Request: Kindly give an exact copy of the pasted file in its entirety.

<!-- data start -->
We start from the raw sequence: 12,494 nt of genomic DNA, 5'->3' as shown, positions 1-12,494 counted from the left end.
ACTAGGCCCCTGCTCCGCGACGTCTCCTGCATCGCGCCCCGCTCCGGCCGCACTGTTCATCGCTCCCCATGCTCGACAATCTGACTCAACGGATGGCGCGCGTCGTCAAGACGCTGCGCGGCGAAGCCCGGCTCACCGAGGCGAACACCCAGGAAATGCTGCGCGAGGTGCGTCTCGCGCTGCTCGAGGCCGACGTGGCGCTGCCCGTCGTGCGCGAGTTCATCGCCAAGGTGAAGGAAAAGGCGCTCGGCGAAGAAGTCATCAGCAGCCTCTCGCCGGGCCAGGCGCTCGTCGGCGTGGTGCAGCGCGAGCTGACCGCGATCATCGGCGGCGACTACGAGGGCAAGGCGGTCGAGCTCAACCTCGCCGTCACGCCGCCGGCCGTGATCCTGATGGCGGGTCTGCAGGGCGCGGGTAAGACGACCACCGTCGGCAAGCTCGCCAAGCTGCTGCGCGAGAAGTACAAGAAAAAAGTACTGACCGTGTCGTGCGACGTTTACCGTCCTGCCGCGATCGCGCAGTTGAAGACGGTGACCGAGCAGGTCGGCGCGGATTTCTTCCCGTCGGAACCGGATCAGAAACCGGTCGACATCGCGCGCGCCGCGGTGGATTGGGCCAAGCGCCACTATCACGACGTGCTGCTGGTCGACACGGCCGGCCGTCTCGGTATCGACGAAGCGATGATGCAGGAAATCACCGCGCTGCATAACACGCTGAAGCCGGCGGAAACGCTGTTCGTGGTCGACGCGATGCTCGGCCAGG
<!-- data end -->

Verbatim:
We start from the raw sequence: 12,494 nt of genomic DNA, 5'->3' as shown, positions 1-12,494 counted from the left end.
ACTAGGCCCCTGCTCCGCGACGTCTCCTGCATCGCGCCCCGCTCCGGCCGCACTGTTCATCGCTCCCCATGCTCGACAATCTGACTCAACGGATGGCGCGCGTCGTCAAGACGCTGCGCGGCGAAGCCCGGCTCACCGAGGCGAACACCCAGGAAATGCTGCGCGAGGTGCGTCTCGCGCTGCTCGAGGCCGACGTGGCGCTGCCCGTCGTGCGCGAGTTCATCGCCAAGGTGAAGGAAAAGGCGCTCGGCGAAGAAGTCATCAGCAGCCTCTCGCCGGGCCAGGCGCTCGTCGGCGTGGTGCAGCGCGAGCTGACCGCGATCATCGGCGGCGACTACGAGGGCAAGGCGGTCGAGCTCAACCTCGCCGTCACGCCGCCGGCCGTGATCCTGATGGCGGGTCTGCAGGGCGCGGGTAAGACGACCACCGTCGGCAAGCTCGCCAAGCTGCTGCGCGAGAAGTACAAGAAAAAAGTACTGACCGTGTCGTGCGACGTTTACCGTCCTGCCGCGATCGCGCAGTTGAAGACGGTGACCGAGCAGGTCGGCGCGGATTTCTTCCCGTCGGAACCGGATCAGAAACCGGTCGACATCGCGCGCGCCGCGGTGGATTGGGCCAAGCGCCACTATCACGACGTGCTGCTGGTCGACACGGCCGGCCGTCTCGGTATCGACGAAGCGATGATGCAGGAAATCACCGCGCTGCATAACACGCTGAAGCCGGCGGAAACGCTGTTCGTGGTCGACGCGATGCTCGGCCAGG